For instance, I am so very proud that after years of teetering on the verge of a fall, rather than using one of the canes he bought "for the day he needed one" my dad has given his family the memory of a man who accepted his diagnosis and is learning to live well with it — even though the losses continue to be significant and they hurt a lot ... a real lot.
I am proud that after years of fighting his diagnosis my dad teaches me and my children to ask and receive help when they are sick or need assistance.

I am proud that after avoiding the learning he was being asked to do, my dad is now enrolling in drug studies and that he uses a scooter to stay engaged and independent in activities when his energy affords him the chance to do so.

I love and deeply admire the courage my father shows when he makes small adjustments to his life with MS. Instead of building and installing those heavy wooden cabinets, he now carves award-winning decoys of light-weight wood. Instead of being first at sports, he's first with patience for others ... and first to accept when someone he loves comes up short.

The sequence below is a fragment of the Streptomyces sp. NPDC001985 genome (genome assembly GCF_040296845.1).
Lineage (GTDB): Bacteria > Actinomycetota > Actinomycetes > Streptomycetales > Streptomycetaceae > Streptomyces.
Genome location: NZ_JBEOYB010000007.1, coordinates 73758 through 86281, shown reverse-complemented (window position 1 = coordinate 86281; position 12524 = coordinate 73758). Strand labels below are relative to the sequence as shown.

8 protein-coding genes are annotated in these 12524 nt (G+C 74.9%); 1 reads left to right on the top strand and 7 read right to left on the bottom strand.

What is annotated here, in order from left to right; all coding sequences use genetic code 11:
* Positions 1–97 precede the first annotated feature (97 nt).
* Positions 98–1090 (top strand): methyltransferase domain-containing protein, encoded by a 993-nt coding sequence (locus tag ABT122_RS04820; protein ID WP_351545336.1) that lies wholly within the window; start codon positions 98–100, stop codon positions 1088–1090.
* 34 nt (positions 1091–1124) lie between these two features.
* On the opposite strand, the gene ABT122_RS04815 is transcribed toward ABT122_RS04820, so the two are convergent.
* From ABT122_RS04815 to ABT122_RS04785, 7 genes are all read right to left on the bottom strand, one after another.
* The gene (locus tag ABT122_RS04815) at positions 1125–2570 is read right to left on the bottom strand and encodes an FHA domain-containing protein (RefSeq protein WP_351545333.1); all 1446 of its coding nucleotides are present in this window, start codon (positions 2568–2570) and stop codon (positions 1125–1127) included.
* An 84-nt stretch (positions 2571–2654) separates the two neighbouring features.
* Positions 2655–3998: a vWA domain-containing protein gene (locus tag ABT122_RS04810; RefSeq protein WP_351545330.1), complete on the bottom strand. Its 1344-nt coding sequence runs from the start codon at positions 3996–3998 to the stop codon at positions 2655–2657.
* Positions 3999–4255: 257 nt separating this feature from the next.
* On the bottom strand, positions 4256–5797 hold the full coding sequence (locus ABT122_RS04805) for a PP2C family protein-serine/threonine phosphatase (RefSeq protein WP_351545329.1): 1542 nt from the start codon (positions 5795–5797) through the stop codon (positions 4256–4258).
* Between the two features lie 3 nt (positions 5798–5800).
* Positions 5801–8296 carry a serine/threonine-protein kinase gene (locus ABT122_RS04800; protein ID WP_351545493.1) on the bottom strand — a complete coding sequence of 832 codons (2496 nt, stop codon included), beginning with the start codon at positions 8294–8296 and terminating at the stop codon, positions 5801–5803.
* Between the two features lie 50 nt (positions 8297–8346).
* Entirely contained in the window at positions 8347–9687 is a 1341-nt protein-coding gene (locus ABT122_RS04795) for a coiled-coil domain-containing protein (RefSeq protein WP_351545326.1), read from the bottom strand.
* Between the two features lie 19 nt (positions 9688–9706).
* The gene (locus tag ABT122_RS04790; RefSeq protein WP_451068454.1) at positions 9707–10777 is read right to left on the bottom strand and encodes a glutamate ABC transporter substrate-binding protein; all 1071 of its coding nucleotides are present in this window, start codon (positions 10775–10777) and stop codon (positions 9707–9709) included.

It may sound corny, but Dad, you have given me the memory of two men's lives. I will cherish them both always.

Happy Father's Day to a guy whose life gives a whole new interpretation of the famous old Two-step Dance. We love you so — perhaps twice as much — for being who you are.


Summer with Children: Remembering the Gift of Parenthood

Written by Margaret Leeson, mother of 3

We are entering that blessed season when, hopefully, our children's schedules thin and they are, thankfully, left with more time to contemplate and experiment with boundaries. As I ready myself for my first summer with a teenager in the house, I am especially aware of the bounty of opportunities that lie ahead: for her to pull one way and for me to gently r